Dressler’s syndrome

February 1, 2017

Dressler’s syndrome is a type of pericarditis, inflammation of the sac surrounding the heart (pericardium). Inflammation associated with Dressler’s syndrome is believed to be an immune system response following damage to heart tissue or the pericardium, such as a heart attack, surgery or traumatic injury.

Dressler’s syndrome symptoms include chest pain, much like that experienced during a heart attack, and fever. With recent improvements in heart attack treatment, Dressler’s syndrome is less common than it used to be. However, once a person had this condition, it may happen again. Dressler’s syndrome may also be called postpericardiotomy, post-myocardial infarction syndrome, and post-cardiac injury syndrome. Symptoms are likely to appear weeks to months after a heart attack, surgery or other heart injury.

Dressler’s syndrome can lead to serious complications. It can affect the way the heart works and cause cardiac tamponade. It can also cause scarring of the pericardium, which restricts the movement of the heart


Dressler’s syndrome is thought to be related to an immune system response to heart tissue damage, such as from a heart attack or heart surgery. The body reacts to the injured tissue as it would to any injury, by sending immune cells and proteins called antibodies to clean up and repair the affected area. But this response may cause excessive inflammation in the sac enveloping the heart (pericardium).

The immune system response that leads to Dressler’s syndrome may also contribute to accompanying conditions –

  • Pleurisy, inflammation of the membranes (pleura) around the lungs
  • Pleural effusion, a buildup of pleural fluid around the lungs

Some other causes of this condition include –

  • Trauma – Injury to the heart or chest region resulting in inflammation or infection
  • Diseases – Certain diseases like cancer, tuberculosis, AIDS and renal failure
  • Inflammatory Disorders – Rheumatoid arthritis, gout, lupus, rheumatic fever
  • Medication – Certain medicines like tetracycline may cause pericarditis as a side effect, though this is very rare
  • Bacterial infections – Can be caused pneumococcus and rarely, anaerobic bacteria
  • Fungal infections – Usually caused by histoplasmosis. It can also be caused by Candida, Aspergillus and Coccidiodes, especially in people with compromised immune systems.
  • Radiation – Side effect of radiation therapy used to treat cancer


Symptoms include –

  • Anxiety
  • Chest pain from the swollen pericardium rubbing on the heart. The pain may be sharp, tight or crushing and may move to the neck, shoulder, or abdomen. The pain may also be worse when you breathe and go away when you lean forward, stand, or sit up.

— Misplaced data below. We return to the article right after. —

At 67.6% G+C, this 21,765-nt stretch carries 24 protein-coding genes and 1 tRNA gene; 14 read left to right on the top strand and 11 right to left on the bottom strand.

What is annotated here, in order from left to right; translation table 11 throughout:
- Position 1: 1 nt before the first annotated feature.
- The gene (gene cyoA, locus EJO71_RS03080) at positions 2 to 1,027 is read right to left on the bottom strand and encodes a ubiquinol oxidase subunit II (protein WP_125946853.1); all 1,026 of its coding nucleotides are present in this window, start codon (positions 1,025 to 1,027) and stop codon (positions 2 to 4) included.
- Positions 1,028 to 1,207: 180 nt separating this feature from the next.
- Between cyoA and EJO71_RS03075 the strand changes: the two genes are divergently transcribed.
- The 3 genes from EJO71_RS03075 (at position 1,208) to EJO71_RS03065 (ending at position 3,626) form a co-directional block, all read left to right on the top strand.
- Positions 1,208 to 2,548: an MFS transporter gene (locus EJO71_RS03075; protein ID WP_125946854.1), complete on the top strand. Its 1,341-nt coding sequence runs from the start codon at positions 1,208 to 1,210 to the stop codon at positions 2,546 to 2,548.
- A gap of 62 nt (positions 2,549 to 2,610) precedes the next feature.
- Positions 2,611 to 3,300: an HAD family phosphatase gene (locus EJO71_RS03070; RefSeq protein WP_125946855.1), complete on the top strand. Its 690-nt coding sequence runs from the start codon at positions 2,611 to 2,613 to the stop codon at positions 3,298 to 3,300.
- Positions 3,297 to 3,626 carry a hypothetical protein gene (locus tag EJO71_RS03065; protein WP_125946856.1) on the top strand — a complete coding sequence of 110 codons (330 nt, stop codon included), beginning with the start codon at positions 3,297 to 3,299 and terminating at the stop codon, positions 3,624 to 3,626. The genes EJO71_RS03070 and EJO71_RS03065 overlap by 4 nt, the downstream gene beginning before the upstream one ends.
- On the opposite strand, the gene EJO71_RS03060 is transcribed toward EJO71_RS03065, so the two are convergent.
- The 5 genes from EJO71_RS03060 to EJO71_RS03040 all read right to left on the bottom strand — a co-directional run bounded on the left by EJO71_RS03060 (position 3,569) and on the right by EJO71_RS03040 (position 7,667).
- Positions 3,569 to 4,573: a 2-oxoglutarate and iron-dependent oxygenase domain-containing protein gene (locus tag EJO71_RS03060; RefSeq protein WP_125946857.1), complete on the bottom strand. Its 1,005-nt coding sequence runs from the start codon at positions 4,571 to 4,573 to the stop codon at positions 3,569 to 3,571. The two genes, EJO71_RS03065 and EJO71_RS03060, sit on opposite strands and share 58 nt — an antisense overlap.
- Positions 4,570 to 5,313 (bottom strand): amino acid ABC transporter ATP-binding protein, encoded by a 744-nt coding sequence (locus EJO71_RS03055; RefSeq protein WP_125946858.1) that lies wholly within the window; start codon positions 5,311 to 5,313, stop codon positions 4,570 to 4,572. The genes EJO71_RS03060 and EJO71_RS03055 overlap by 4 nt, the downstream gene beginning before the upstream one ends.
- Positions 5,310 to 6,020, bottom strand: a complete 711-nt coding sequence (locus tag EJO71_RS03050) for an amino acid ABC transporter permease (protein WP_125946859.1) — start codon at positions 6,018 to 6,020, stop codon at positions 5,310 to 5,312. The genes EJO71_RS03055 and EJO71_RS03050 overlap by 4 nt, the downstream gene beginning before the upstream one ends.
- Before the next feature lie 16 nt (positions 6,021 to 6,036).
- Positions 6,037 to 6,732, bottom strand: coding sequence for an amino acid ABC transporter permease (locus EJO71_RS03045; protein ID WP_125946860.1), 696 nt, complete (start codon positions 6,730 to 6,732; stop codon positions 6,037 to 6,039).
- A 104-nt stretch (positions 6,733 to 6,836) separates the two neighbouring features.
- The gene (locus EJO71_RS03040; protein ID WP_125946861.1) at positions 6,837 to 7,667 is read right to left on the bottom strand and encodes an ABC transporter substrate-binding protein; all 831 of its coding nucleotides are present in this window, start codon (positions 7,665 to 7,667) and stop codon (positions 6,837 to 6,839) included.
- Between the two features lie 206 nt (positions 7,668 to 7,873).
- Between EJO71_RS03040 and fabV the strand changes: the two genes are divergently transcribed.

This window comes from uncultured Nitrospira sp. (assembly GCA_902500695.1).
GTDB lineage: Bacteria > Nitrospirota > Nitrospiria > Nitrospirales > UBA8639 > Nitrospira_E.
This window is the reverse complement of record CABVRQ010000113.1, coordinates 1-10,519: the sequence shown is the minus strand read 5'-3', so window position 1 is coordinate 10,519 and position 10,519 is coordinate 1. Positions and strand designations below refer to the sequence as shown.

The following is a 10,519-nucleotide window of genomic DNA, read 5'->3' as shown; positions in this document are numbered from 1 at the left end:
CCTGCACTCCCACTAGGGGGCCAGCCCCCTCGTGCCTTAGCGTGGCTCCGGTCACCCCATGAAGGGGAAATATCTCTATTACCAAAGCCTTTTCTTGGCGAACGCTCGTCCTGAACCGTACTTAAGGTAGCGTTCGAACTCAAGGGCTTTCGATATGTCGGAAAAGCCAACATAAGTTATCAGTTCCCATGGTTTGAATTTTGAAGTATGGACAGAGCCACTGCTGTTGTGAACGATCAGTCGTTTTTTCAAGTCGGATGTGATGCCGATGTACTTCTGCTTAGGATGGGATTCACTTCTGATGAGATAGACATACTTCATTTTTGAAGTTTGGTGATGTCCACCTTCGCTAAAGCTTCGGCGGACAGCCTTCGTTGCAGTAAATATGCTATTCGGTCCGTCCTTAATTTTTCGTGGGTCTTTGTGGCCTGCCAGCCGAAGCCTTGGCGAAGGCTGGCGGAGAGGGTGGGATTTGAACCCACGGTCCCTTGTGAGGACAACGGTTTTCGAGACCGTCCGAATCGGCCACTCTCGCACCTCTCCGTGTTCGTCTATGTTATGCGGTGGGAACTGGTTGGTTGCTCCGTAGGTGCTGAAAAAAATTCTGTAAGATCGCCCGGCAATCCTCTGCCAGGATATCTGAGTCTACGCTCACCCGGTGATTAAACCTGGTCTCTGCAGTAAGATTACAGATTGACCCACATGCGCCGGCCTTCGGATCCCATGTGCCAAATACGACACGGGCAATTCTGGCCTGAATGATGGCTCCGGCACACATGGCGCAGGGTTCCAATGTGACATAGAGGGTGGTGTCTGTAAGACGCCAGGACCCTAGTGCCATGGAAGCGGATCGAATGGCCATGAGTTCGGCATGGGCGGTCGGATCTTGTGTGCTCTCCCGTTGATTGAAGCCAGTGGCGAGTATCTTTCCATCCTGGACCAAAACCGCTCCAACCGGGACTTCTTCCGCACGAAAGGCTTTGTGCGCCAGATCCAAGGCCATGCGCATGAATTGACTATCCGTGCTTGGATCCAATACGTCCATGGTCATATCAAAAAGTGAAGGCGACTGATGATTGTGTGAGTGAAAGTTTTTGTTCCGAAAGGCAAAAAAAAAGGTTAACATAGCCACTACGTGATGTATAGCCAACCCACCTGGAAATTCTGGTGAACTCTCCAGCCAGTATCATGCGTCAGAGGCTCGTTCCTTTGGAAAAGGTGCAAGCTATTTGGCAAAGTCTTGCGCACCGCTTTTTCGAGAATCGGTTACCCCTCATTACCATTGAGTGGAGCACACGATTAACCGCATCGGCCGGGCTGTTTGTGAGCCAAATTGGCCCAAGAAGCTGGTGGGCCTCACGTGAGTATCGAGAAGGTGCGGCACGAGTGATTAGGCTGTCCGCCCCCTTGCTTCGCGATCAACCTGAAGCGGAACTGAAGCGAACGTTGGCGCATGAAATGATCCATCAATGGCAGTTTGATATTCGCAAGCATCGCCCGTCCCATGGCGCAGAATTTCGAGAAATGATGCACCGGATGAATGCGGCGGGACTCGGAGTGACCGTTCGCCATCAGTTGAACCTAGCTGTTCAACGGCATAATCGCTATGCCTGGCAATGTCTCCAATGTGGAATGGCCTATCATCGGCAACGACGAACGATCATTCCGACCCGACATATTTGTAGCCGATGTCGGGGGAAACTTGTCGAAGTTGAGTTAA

• Trouble breathing
  • Dry cough
  • Fast heart rate (tachycardia)
  • Fatigue
  • Fever (more common with the second type of pericarditis)
  • Malaise (general ill feeling)
  • Splinting of ribs (bending over or holding the chest) with deep breathing


Two rare but serious complications of Dressler’s syndrome include the following conditions –

  • Cardiac tamponade – Inflammation associated with Dressler’s syndrome may result in the accumulation of fluids within the pericardium (pericardial effusion). If too much fluid builds up, pressure on the heart forces it to work harder and reduces its ability to pump blood efficiently. This condition is called cardiac tamponade.
  • Constrictive pericarditis – This condition develops when recurring or chronic inflammation of the pericardium causes the sac to become thick or scarred. This condition also results in the heart working harder and pumping less efficiently.


Nonsteroidal anti-inflammatory medications (NSAIDs) or aspirin may be used to treat inflammation of the pericardium. A drug called colchicine is often used with these medicines.

Steroids are commonly used for Dressler’s syndrome. They are not often used for early pericarditis unless the condition does not respond to other treatment.

Pericardiocentesis – In some cases, excess fluid surrounding the heart (pericardial effusion) may need to be removed. This is done with a procedure called pericardiocentesis. If complications develop, part of the pericardium may need to be removed with surgery (pericardiectomy).

Colchicine is an anti-inflammatory drug that may be used to treat persistent or recurring episodes of Dressler’s syndrome. Because of potential serious side effects, such as liver and kidney damage, this treatment isn’t an option for some people.

Corticosteroids can suppress inflammation related to Dressler’s syndrome. They’re used only when other treatments don’t work, because of the risk of serious side effects and because corticosteroids may interfere with the healing of damaged heart tissues after a heart attack or surgery.

Alternative Treatment

Stem cell treatment is a very natural, ethical and effective way of assisting the body to heal naturally and wholesomely. It embodies the very idea of “healing” rather than simply medicating a symptom. Adult stem cell therapy as an alternative treatment for Dressler’s Syndrome is extremely effective and very safe. Stem cell treatment involves the process of simply removing some of the own adult stem cells out of the side and placing them in a petrie dish and then adding enzymes to make them multiply rapidly. Then after a period of time, the stem cells are reinserted back into the body into the afflicted area or in the area of Dressler’s Syndrome into the exact position and location where the adult stem cells are needed.

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